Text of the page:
The world of standardized testing is complicated, and it is likely to remain so for the foreseeable future. Open Door Education is here to help students, families, and organizations successfully navigate the testing process, anticipating and strategizing for whatever changes may come.


What You Need to Know About the PSAT

The Preliminary SAT, or PSAT, is a standardized test administered by The College Board and cosponsored by the National Merit Scholarship Corporation in the United States. It is often taken by high school students during the fall of their junior year.

What’s on the PSAT?

Reading (60 Minutes)

Students answer 47 questions from one literature excerpt, one historical document, one humanities passage, and two science-themed articles.

Writing (35 Minutes)

44 questions test students’ understanding of standard English conventions (punctuation, sentence structure, and usage) as well as logical organization and development of ideas.

Math (Two sections: 25 minutes no-calculator, 45 minutes calculator active)

The Math score is based on two sections, the first with 17 questions and the second with 31 questions. There are three major question categories:

• Heart of Algebra (linear and quadratic equations and systems)

• Problem Solving and Data Analysis (interpreting graphs and charts and using basic statistical operations)

• Passport to Advanced Math (understanding and manipulating complex equations)

The majority of the content focuses on pre-Algebra and Algebra skills; Geometry accounts for a very small portion of the test.

Why take the PSAT?

Taking the PSAT can help students gain familiarity with the experience of taking an admissions test, but without the pressure since PSAT scores are not sent to colleges. In addition, the results provide valuable feedback about a student’s strengths and challenges. Students who take the PSAT are entered into the competition for National Merit Scholarships.

Why skip the PSAT?

For most, scholarship eligibility is not a sufficient reason to take the PSAT; very few students (<1%) ultimately receive a National Merit Scholarship. Additionally, if a student is better suited to the ACT, then the PSAT may not be a helpful preview of admissions testing.

How does the PSAT compare with the SAT?

The SAT and PSAT are very similar in structure and content, but there are a few notable differences, including:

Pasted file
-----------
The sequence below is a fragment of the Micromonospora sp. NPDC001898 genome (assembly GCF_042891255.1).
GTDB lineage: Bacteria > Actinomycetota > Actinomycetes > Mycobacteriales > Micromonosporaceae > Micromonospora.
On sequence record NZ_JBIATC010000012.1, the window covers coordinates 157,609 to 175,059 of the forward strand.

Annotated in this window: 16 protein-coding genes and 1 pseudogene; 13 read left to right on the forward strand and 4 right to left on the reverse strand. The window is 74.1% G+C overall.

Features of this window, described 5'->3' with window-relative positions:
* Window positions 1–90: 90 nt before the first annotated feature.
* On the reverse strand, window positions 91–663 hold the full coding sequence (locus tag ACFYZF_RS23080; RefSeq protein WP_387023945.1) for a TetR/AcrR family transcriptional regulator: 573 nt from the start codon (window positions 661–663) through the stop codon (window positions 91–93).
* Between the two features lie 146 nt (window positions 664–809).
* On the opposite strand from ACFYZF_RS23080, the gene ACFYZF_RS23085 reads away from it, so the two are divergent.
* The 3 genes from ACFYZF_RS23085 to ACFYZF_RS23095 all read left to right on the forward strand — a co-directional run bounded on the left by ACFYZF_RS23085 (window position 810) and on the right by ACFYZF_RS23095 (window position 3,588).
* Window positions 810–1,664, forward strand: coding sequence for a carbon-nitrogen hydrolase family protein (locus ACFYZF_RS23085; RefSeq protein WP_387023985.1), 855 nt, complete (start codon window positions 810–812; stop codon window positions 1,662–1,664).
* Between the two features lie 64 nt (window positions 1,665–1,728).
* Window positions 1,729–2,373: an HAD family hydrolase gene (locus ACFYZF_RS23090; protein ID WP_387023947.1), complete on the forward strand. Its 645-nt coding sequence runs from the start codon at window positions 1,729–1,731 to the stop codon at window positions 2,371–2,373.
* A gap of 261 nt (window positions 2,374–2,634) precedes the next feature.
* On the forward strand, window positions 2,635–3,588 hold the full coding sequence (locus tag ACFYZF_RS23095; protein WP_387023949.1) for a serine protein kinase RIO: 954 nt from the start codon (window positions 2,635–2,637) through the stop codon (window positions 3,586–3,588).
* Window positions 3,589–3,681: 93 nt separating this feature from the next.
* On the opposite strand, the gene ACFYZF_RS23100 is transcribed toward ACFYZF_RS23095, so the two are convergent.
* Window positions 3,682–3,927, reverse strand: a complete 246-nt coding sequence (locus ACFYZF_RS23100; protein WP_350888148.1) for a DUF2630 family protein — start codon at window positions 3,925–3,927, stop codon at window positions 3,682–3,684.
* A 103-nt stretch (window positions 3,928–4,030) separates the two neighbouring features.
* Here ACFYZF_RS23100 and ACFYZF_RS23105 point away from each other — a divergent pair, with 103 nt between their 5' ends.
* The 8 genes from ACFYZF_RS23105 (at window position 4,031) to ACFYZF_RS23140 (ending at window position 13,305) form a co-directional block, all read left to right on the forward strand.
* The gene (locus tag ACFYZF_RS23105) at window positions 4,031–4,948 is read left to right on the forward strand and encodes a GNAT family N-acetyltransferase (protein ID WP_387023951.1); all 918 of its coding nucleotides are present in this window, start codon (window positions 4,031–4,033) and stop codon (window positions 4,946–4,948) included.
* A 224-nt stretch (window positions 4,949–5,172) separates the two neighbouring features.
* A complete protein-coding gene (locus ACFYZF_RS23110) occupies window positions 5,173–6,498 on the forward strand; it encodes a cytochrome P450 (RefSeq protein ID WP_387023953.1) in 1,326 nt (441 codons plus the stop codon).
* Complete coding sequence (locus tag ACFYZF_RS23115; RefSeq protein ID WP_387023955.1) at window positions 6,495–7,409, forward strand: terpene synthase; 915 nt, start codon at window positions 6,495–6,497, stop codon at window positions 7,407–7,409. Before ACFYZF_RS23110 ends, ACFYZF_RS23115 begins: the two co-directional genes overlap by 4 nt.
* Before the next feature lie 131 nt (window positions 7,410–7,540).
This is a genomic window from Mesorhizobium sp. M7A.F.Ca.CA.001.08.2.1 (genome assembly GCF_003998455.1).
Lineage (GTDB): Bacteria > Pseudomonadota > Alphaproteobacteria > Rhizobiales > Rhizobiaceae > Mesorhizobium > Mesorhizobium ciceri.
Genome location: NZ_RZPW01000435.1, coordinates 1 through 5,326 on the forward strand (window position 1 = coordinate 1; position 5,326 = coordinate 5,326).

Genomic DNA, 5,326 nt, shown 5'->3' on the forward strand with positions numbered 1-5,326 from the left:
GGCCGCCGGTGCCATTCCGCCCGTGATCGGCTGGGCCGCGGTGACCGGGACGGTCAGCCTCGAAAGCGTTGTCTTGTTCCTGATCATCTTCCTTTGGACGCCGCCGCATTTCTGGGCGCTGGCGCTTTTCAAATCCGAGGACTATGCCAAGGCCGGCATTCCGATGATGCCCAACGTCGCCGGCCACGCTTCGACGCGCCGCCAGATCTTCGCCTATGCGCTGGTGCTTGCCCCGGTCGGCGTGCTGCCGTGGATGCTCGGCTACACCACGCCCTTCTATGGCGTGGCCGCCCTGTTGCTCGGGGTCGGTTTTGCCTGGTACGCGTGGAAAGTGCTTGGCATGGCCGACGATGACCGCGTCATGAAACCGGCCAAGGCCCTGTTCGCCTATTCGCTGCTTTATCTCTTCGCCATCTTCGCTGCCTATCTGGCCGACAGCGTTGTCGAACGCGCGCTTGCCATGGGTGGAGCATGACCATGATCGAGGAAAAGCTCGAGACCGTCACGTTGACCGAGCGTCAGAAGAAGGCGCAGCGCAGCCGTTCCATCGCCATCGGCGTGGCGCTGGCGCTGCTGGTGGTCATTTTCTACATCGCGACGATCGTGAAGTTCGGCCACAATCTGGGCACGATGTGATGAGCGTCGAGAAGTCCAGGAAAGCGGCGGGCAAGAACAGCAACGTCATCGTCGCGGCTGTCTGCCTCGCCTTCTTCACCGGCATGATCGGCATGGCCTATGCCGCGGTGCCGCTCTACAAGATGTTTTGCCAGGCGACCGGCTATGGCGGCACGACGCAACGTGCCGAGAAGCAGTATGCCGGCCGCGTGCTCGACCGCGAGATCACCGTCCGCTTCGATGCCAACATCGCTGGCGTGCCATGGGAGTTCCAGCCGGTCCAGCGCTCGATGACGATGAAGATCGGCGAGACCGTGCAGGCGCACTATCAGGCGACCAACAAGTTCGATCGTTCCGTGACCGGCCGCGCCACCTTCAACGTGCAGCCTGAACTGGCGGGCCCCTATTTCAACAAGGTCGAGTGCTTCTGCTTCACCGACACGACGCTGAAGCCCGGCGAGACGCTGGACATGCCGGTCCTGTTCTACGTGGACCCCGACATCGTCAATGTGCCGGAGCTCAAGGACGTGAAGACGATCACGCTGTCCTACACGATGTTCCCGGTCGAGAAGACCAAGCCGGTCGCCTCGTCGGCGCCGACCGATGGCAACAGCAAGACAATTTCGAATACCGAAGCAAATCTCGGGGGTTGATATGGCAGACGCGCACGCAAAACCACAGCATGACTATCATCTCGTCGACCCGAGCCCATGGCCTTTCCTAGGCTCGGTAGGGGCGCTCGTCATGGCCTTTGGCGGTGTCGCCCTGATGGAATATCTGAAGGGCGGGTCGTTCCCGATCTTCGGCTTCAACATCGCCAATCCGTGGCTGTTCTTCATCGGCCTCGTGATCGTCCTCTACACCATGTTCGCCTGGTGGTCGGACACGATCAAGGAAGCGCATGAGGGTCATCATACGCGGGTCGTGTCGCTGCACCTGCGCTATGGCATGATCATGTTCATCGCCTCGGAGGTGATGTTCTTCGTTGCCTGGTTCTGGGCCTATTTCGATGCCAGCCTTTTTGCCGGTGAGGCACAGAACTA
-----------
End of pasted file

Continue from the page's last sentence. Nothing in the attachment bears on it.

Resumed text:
• The PSAT is slightly shorter and not quite as difficult as the SAT

• The PSAT does not include an optional Essay section

• Each section of the PSAT has a maximum score of 760, and each section of the SAT has a maximum score of 800

When will results be available?

PSAT results are typically available mid-December. High school counselors receive the scores and then distribute them to students. Scores are available on The College Board website approximately one week after they are sent to high schools.

How can Open Door Education help?

Preparation for the PSAT is not essential. However, for students seeking to make the most of their PSAT, Open Door Education teaches the skills and strategies that help students to succeed on test day by providing one-on-one personalized tutoring in all sections of the PSAT. Students who work with a tutor at Open Door Education feel confident and prepared on test day, and are better equipped to answer the most challenging questions in each section of the test.

What else should I do?

The first half of junior year is an ideal time for students to determine which test, the SAT or the ACT, is a better fit for them. The best way to make this decision is to take a diagnostic test of each and then meet with a test expert at Open Door Education for a complimentary consultation to establish a game plan. Students preparing for college admissions testing can sign up for a free diagnostic SAT and ACT by visiting opendoor.education/calendar today!

By Matt McNicholas, Open Door Education Principal Tutor & Co-Owner